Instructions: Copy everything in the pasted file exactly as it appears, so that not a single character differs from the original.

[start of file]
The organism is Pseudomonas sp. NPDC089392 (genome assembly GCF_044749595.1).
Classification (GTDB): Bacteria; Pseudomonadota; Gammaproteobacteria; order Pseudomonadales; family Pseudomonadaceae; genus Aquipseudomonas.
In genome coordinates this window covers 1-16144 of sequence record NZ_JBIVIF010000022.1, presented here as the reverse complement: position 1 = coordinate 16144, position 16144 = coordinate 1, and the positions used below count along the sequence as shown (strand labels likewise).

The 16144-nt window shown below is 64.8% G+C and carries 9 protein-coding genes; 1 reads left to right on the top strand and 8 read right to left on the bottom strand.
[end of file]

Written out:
The organism is Pseudomonas sp. NPDC089392 (genome assembly GCF_044749595.1).
Classification (GTDB): Bacteria; Pseudomonadota; Gammaproteobacteria; order Pseudomonadales; family Pseudomonadaceae; genus Aquipseudomonas.
In genome coordinates this window covers 1-16144 of sequence record NZ_JBIVIF010000022.1, presented here as the reverse complement: position 1 = coordinate 16144, position 16144 = coordinate 1, and the positions used below count along the sequence as shown (strand labels likewise).

The 16144-nt window shown below is 64.8% G+C and carries 9 protein-coding genes; 1 reads left to right on the top strand and 8 read right to left on the bottom strand.